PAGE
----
Why a standstill is important (or the present as a point-of-no-return)

It’s as if the land I was once crossing lightly and freely gradually turned into a muddy pool. Sometimes I even feel like I’ve ended up in a swamp. My feet get sucked in and getting forward is feeling more and more like a struggle.

There are days which feel like a complete standstill. On these days all I can think of is how I’m going to get forward, how I’m going to get out of this. “Why is this happening to me?”, I wonder. “Is this what I really want?”

The last question strikes me the most since I can’t come up with a clear answer. It feels like the last question is the standstill.

Maybe I don’t have to get out of this situation at all. For all I know getting out might be beside the point. For all I know, being here is what matters most.

But what does this mean? Why do I feel like I’m lost? Why am I struggling against this standstill and what was I heading for in the first place?

I have no idea.

Or perhaps I had one when I took off (although I highly doubt it), but I’ve lost it along the way.

I’m getting the feeling that getting to the point where I am now was what I was actually heading for after all. Like all I’ve written and talked about was supposed to get me to a point where I would have to face my own words, my own writings and my own beliefs.

That point is near.

And you, dear reader, you know it as well as I do (that is, if you’ve read this blog for the past couple of months).

You know that I’ve written about how authentic leadership is not about the right direction, but your direction. How authentic leadership is all about dealing with probability, with likelyhood and how that is related to respecting what you like. How it’s about being true to yourself. About loving yourself and about listening to every sense you have to make sense out of this world. How you’re brave. How being small but truly yourself can actually make you very strong. How it’s about being superbly human rather than about being SuperMan.

I’m feeling small. And I’m not feeling strong.

I’m feeling humble. A bit like I’m getting belittled by Nature.

This is my catharsis.

And I have to admit, I’m scared to take a new path. I’m afraid I’ll be missing the point and most of all I’m afraid that I don’t know where I’ll be going.

What’s worse, I don’t even know where I am right now.

And while my mind and body are telling me to take the time to look at where I am and what I am doing right here right now, to look at what I really want and how I plan to achieve it, think about what will be my first step, I’m putting a hell lot of effort into ignoring that.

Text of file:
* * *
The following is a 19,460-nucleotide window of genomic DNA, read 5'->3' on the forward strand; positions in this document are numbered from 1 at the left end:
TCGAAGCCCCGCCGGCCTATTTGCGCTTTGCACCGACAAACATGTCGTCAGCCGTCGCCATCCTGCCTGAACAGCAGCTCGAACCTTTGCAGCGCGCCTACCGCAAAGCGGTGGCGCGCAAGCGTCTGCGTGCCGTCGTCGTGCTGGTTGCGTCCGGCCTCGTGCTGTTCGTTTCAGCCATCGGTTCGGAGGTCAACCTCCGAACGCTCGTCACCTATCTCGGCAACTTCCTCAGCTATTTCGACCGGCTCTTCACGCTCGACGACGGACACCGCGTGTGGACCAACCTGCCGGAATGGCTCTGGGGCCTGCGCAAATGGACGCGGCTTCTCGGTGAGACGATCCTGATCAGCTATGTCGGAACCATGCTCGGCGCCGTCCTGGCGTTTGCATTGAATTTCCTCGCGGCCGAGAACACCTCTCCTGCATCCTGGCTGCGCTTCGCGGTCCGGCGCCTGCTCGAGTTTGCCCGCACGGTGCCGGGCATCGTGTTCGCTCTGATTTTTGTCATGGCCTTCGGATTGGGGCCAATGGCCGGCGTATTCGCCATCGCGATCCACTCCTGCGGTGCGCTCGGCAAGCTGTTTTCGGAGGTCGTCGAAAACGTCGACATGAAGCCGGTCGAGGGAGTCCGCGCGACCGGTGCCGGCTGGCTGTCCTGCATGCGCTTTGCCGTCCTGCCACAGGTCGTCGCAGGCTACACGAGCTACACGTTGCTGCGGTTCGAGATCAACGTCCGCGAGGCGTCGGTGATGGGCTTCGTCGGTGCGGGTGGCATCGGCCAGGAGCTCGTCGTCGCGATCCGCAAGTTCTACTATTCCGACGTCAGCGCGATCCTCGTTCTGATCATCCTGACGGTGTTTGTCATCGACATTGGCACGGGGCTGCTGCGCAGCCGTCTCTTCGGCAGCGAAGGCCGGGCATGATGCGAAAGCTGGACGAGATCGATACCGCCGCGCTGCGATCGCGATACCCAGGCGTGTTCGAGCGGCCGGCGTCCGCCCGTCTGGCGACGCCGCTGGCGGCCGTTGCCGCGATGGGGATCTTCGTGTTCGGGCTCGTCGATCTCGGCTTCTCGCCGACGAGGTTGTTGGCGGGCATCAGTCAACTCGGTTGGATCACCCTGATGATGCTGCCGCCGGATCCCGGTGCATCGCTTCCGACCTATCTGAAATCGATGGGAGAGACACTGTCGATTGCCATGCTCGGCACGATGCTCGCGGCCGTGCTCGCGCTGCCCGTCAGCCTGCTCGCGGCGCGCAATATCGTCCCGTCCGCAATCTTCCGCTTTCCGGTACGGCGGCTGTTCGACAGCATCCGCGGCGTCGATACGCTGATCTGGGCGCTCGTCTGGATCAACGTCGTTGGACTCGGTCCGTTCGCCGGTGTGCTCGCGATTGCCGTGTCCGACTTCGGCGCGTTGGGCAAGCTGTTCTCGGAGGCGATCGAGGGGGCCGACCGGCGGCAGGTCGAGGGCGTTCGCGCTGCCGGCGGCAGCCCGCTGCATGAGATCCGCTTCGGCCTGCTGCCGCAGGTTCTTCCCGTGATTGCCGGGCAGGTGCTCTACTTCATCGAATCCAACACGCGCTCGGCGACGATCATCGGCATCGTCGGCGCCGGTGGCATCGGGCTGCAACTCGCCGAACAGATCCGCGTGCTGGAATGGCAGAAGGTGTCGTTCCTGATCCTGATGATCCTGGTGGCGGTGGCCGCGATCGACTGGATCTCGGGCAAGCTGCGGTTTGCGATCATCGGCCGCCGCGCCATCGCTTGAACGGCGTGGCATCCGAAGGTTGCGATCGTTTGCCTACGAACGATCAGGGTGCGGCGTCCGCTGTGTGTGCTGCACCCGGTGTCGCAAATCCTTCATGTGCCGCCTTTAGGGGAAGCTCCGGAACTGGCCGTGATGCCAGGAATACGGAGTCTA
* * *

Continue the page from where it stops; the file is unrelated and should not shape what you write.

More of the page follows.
No wonder I’m feeling tired. No wonder I can’t think straight. No wonder I don’t enjoy what I’m doing as much as I’d like.

“There’s no need to rush here.” Thank you. Glad you’ve told me.

“But take the time to rest.” Won’t I be too late then?

“You’ll miss being here.” Sorry?

“You’ll be missing the point.” What point?

“I like to call it the point of no return.” Why?

“No mather how hard you try, you’ll never get there again.” OK, I see, so where is that point?

“It’s right here.” Here?

“That’s right.” And why is it here?

“Because it has always been here, it’s always here and it always will be here.” I don’t understand. How come I can’t ever get back here. I know where I am right now. So it’s easy for me to get back as often as I like.

“Is it?” … Euh, well …

“I thought so.” Is there a way to recognize that point you’re talking about?

“Sure, there are many ways.” So what do I have to do to find it?

“What you’re doing now.” And that is?

“Standing still.” Really?

“Well, actually, it’s more about being here.” I think I’m beginning to understand what you are saying.

“Great. Tell me.”

The point of no return you’re talking about, isn’t that the present? I mean, you’ll only get here once and there’s no way you’ll ever return here again, right?

So where am I? And do I know what I’m doing and why I chose to do it? And do I know why I’m chosing to do it right now?

These are some questions I have to think about before I’ll get to the next post.

The answers might change the course of my life.

But then again, doesn’t the course of my life change every single day, every single moment? And if it does, what does that mean? And how much freedom does that give me?

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One thought on “Why a standstill is important (or the present as a point-of-no-return)

  1. […] realized that in order to answer my questions I will have to allow myself again to slow down. Only then I’ll be able to use all my senses […]

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